Hot metal is a Fe-based alloy, generally having a carbon content of 4 - 5 percent, also containing other elements, and produced by a metallurgical process from iron ores. It is an intermediate product, which is the base material of steel-making. Raw materials required for production are: iron ore pellet, sinter, flux, and blast furnace coke. Ores are imported mainly from Russia and the Ukraine.
The raw materials charged from the top of the blast furnace move down towards the hearth. The carbon content of the blast furnace coke reacts with the oxygen content of preheated air (1100°C) and burns, and the gas generated in this way flows upwards, heating up and reducing the descending ore. Ore (and its gangue) melts in the lower zones of the blast furnace due to the high temperature developing due to the burning of coke, and the generated melt flows to the bottom part, i.e. the hearth, of the blast furnace. The resulting products are hot metal and slag, which are periodically removed from the blast furnace (tapping).
One of the by-products of metallurgical operations is top gas (mainly containing CO₂, CO, N and H) used for energy production, boiler heating, and after recycling, for preheating of the air blown into the blast furnace. Tapped slag in solid condition is used for many purposes, in both the cement and construction industries.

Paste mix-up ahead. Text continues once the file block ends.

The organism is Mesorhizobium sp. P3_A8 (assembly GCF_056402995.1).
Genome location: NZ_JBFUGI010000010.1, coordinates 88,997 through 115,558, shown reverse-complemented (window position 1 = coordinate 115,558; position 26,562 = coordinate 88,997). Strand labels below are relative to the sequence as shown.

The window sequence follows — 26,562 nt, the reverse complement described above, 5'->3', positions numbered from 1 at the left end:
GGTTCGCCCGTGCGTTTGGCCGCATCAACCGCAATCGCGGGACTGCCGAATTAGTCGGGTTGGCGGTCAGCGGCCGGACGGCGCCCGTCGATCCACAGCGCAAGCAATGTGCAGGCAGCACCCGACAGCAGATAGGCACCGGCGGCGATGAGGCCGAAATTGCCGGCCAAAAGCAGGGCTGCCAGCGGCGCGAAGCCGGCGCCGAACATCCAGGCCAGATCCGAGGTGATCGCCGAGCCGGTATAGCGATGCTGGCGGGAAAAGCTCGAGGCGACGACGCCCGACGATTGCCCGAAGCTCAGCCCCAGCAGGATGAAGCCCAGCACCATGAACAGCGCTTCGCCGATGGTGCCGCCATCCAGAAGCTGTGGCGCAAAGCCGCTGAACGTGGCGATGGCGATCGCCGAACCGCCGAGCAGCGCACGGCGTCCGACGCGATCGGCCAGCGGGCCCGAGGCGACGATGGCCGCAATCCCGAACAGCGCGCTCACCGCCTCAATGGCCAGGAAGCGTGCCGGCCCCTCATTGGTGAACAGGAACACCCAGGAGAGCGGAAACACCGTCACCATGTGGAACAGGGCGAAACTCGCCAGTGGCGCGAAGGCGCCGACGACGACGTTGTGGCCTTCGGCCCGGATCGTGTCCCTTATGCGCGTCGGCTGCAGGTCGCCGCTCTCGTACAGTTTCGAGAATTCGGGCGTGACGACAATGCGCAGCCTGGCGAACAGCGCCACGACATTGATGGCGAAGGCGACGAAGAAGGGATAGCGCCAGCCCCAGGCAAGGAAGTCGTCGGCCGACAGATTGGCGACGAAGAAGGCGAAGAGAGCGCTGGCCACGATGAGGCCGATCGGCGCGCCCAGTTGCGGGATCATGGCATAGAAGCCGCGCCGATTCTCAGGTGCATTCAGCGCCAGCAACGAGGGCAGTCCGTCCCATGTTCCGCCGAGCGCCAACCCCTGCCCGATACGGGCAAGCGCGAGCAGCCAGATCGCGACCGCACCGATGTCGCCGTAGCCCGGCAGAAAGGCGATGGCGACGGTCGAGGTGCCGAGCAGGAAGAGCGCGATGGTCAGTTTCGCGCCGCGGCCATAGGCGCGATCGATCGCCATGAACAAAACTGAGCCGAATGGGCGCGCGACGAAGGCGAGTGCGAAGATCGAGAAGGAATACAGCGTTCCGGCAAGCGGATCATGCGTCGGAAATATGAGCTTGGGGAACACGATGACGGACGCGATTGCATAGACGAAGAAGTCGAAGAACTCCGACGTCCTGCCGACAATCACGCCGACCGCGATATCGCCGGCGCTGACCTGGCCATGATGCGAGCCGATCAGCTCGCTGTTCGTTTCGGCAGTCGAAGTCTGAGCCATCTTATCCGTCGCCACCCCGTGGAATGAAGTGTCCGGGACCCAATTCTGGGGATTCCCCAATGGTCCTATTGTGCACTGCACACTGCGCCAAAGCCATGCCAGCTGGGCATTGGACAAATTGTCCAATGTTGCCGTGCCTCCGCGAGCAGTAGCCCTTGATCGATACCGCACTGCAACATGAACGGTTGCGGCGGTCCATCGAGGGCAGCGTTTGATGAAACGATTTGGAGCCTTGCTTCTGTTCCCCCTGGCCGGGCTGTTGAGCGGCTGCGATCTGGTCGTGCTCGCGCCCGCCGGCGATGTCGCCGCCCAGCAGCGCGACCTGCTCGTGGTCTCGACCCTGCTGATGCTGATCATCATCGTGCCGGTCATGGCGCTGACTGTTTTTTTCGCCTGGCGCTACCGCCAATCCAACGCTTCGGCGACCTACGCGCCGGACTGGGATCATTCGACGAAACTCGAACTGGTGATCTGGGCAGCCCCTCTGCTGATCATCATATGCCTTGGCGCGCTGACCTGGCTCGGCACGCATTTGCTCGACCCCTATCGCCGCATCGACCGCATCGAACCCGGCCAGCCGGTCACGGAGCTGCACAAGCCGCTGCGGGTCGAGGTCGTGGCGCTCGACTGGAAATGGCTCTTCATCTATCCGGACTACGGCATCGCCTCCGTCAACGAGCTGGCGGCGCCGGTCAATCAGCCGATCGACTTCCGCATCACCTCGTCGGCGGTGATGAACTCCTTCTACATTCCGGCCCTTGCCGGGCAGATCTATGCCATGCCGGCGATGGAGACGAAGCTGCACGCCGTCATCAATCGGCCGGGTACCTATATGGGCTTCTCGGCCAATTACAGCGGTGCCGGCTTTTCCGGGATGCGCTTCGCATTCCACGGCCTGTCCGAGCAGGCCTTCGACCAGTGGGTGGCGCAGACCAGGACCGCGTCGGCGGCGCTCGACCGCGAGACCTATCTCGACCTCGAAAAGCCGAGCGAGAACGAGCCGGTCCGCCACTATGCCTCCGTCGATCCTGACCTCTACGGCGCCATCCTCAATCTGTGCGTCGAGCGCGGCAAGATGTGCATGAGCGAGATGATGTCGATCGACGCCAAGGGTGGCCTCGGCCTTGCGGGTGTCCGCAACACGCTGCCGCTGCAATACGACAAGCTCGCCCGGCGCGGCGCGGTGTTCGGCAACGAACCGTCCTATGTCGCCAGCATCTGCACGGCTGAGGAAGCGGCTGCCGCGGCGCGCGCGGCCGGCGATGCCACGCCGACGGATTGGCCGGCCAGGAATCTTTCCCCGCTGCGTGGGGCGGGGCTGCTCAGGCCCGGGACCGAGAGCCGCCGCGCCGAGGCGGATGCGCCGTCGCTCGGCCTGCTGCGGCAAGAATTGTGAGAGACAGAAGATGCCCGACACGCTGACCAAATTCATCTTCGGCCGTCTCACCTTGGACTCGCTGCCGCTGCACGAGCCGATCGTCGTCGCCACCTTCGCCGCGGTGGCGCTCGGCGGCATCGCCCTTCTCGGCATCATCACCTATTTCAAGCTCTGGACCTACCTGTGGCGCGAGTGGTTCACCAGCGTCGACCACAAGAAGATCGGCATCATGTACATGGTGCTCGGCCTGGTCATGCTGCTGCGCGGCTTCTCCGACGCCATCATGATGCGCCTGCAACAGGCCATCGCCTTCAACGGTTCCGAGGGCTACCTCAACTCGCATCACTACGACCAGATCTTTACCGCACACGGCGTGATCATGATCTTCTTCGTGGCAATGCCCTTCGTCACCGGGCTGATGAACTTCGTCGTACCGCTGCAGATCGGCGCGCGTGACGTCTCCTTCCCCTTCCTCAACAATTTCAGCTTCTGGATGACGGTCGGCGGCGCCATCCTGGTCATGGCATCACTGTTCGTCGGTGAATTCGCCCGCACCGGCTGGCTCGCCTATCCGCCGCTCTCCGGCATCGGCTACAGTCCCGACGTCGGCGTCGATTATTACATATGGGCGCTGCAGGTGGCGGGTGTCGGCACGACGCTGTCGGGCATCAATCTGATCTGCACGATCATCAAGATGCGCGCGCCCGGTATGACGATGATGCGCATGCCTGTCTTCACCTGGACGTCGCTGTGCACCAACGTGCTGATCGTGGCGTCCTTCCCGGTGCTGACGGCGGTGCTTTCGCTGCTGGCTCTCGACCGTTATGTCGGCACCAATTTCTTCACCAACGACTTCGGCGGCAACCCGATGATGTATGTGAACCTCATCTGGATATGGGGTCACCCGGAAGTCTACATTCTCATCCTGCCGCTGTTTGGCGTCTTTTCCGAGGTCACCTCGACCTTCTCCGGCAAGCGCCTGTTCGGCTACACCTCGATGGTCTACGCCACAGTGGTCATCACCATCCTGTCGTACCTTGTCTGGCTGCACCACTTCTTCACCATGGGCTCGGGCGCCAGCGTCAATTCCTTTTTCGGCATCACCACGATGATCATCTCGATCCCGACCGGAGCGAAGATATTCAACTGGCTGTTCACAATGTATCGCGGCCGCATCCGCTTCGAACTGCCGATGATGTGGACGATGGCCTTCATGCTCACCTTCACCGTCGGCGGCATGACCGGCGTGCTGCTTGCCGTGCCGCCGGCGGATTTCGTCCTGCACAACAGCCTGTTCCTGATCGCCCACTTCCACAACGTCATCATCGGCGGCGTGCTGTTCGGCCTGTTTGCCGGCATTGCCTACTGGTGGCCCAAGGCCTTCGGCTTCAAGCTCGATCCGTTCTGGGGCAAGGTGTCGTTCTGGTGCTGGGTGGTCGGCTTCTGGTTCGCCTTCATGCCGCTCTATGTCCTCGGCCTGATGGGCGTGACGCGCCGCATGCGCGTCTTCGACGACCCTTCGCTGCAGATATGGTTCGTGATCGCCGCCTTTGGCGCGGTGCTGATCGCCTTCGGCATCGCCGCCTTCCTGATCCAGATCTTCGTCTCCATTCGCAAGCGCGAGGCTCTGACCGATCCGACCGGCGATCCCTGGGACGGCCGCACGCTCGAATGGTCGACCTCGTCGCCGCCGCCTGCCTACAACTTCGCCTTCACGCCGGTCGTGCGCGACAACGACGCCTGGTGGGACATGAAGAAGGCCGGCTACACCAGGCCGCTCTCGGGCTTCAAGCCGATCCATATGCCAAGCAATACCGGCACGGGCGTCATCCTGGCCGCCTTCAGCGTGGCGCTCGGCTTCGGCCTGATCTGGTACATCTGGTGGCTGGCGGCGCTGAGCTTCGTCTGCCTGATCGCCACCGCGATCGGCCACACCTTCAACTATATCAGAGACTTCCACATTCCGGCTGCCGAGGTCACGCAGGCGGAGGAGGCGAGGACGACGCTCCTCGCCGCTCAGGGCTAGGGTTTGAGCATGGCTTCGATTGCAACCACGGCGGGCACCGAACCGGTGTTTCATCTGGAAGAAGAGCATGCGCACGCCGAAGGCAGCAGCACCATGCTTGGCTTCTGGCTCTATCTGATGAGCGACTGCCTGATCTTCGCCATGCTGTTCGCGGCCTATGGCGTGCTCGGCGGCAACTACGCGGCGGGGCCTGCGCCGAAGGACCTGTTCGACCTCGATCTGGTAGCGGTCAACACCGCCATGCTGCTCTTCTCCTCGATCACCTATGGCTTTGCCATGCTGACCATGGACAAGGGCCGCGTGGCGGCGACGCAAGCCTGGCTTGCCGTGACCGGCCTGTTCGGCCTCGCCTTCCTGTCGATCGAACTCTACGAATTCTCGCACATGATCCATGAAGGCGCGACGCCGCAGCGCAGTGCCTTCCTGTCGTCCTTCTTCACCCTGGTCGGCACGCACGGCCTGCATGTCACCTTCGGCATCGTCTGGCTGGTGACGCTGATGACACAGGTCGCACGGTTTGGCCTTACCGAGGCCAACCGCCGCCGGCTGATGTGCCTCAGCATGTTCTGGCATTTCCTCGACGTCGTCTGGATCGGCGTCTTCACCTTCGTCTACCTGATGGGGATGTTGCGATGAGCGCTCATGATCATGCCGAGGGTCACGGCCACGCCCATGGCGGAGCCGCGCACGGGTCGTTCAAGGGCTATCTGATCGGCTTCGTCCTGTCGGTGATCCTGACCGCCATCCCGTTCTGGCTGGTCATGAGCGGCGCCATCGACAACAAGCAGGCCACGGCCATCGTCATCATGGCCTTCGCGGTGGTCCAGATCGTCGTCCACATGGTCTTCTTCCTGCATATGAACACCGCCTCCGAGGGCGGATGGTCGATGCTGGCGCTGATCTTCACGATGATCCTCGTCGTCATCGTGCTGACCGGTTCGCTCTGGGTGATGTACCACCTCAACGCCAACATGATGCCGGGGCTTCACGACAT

Ores are smelted in two blast furnaces. Blast furnace 1 and blast furnace 2 were commissioned in 1954 and 1957, respectively. Afterwards, both have been overhauled several times. The hot metal production capacity of ISD DUNAFERR is 1.3 million tons.
The Sinter Plant receives, stores and performs the physical and metallurgical preparation of arriving raw materials and additions. 12 bunkers and 2 lime powder silos are available for storing charge components. The charge fed on the sintering strand is composed of various ores, ore substitutes and fluxes, return material, as well as coke powder serving as fuel. The optimum grain size of the charge to be processed on the sintering strand is between 1 and 8 mm. As this grain size is relatively rare or very expensive, fine grained materials have to be prepared to have a condition that can be processed – this operation is called charge preparation. Charge preparation is a pelleting process, during which micro-grained parts stick to each other or to greater grained parts as an effect of charging water and binding material (burnt lime) and the rolling movement generated in the mixing drums.
The metallurgical preparation of ores is done on 2 pieces of Dwight-Lloyd traversing-grate agglomerating plants, on the so-called sintering strand. This method produces sinter or agglomerated ore, a material with physical and chemical properties that are the most favourable in terms of processing in the blast furnace. The production capacity of the sintering strands is 1 000 000 tons/year.
The Ore Dressing Plant and the Agglomerating Plant started operation in 1955 and 1956, respectively.